But what if by a statistical miracle, I am blessed by God with that same flexible shoulder as the greatest servers? Won't I be giving away racket drop with the more circular motion? I don't think so. You can look at Philippoussis, whose motion is more circular than Federer's and see that it doesn't really seem to have a negative impact. If we look at the video, we can see that Mark's racket drop is about the same as that of Sampras or Roddick. Even with the circular backswing he achieves the same forearm position, dipping a little below parallel to the court.
So you have very little to lose and much to gain by modeling Roger's wind-up--or even that of Philippoussis. If video of your motion shows that you can achieve a racket drop equal to the top pros, sure, you can experiment with abbreviating the motion more. My guess is that will be 5 percent or even less of all players. Meanwhile, if you are in the other 95 percentile, you will have maximized the value of the number one power source on the serve.
Arm Motion to Contact
There are two primary elements in the motion of the hand and racket to the ball: extension of the elbow and the rotation of the hand and arm. One of the things I'm happiest about on Tennisplayer.net is how we are constantly increasing our knowledge of all aspects of the game, including the serve.
Philipoussis displays a great example of form despite--or because of--the backswing.
If you read Brian Gordon's groundbreaking article last month on tennis and quantitative measurement, you no doubt were fascinated by the breakdown of the contribution of the segments to racket head speed. A big part of that contribution comes from the wrist (about 25 percent). And in fact we can definitely see the motion of the wrist in the high speed video. It moves from a laid back position at the drop to a neutral position at the contact. I have described this motion as giving the ball a "high five" with the continental grip.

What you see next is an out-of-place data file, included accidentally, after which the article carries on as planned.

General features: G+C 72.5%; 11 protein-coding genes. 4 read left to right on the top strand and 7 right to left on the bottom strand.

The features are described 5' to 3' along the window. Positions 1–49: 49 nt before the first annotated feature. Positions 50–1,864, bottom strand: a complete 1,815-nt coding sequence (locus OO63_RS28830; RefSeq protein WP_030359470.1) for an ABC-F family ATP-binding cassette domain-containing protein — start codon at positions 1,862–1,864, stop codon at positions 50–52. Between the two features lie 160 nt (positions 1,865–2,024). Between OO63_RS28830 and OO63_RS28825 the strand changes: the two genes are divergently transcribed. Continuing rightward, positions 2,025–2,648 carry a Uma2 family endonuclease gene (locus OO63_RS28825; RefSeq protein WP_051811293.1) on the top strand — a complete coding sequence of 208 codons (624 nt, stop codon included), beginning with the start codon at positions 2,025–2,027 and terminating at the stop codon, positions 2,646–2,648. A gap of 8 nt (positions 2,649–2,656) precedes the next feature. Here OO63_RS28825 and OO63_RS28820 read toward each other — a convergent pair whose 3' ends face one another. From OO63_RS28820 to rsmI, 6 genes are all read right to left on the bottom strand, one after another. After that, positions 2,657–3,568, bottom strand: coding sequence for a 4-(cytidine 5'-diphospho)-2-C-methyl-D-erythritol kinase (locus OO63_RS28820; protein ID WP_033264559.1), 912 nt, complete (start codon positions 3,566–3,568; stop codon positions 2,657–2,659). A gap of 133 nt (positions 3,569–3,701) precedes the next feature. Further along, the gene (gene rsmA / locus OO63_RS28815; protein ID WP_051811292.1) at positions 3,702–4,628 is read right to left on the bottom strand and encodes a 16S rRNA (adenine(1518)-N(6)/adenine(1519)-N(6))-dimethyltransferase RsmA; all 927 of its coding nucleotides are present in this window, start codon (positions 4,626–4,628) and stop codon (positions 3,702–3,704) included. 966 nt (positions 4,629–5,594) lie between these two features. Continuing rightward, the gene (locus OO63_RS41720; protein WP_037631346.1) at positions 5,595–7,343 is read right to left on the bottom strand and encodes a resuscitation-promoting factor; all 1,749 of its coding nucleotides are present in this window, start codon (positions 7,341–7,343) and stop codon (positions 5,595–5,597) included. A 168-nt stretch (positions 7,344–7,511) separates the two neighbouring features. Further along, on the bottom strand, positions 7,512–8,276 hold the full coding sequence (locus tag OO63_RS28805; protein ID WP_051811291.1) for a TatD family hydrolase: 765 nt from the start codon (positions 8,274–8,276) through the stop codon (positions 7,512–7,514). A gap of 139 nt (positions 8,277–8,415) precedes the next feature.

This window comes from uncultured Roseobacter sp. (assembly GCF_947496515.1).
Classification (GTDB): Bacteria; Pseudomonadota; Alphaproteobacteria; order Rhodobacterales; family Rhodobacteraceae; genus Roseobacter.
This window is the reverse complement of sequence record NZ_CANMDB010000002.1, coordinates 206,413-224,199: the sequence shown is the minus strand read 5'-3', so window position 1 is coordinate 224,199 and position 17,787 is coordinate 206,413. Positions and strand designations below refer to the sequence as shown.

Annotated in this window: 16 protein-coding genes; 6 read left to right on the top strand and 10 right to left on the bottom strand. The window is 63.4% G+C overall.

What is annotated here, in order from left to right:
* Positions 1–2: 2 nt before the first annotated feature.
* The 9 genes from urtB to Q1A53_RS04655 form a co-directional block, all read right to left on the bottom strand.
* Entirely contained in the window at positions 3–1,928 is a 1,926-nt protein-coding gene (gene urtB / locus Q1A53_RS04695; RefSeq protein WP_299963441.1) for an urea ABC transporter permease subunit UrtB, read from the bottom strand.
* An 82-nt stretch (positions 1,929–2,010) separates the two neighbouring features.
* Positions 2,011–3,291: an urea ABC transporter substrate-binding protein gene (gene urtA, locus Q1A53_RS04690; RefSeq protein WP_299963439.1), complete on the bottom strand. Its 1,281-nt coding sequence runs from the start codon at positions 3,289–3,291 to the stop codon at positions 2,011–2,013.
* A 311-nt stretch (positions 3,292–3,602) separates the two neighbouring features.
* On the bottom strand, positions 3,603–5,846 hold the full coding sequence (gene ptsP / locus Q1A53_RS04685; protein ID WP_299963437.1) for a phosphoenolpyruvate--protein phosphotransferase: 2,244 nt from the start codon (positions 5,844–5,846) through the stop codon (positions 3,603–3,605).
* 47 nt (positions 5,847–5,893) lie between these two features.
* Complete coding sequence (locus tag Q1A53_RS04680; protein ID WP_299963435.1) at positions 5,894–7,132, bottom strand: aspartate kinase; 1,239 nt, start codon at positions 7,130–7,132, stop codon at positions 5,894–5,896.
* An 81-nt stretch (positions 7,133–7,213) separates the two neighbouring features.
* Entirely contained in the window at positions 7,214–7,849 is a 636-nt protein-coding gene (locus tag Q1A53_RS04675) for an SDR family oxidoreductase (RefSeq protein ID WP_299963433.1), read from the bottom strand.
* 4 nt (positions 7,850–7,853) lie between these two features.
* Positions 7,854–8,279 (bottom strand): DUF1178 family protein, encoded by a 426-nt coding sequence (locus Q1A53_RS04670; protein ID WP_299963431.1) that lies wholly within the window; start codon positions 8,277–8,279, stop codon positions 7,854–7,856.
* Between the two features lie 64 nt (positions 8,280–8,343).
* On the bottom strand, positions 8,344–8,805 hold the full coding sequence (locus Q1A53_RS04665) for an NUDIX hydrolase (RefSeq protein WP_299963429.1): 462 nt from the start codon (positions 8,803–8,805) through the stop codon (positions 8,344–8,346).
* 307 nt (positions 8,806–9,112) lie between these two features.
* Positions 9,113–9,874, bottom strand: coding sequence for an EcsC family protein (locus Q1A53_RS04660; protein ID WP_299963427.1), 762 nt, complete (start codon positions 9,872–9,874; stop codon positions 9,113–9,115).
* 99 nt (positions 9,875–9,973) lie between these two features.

Brian discusses the meaning and ramifications of this in considerable detail. He concludes that that wrist motion may be at least partially driven by other components in the motion. He agrees with me--tentatively at least--that the concept of "snapping" the wrist forward is probably counterproductive in coaching.
Now in case any of you think I published that article just because Brian's science seemed to support my qualitative analysis, I have a surprise. Some of Brian's subsequent work, or so he tells me, actually indicates something different. If I understand him correctly he has found that there is definitely some active use or contraction of the muscles in the forward wrist motion. So the wrist movement is not all passive, and may even qualify as some form of "snap."
And I say great! More data is better and may lead to better understanding. I get bored just rehashing the same arguments anyway. The chance to revise your thinking is actually more stimulating This isn't a religious orthodoxy we're running here at Tennisplayer, although some coaches treat their beliefs that way and if challenged will battle to the death against the infidel.
Brian may be completely right about his revised view of the wrist, and knowing Brian he probably is. We'll let him speak for himself when he is ready on that one. But what I will stand behind is the concept of position analysis in looking at this complex motion (and all the other complex motions in tennis for that matter.) The high speed video shows the critical role of the forearm extension and the hand and arm rotation in taking the racket to the ball. According to Brian's analysis, right before contact the elbow extension contributes about 35 percent of the racket head speed, and the combined rotation of the hand and arm adds another 22 percent. As these two key motions are happening the wrist is also moving from the laid back to the square position, accounting for its own 24 percent.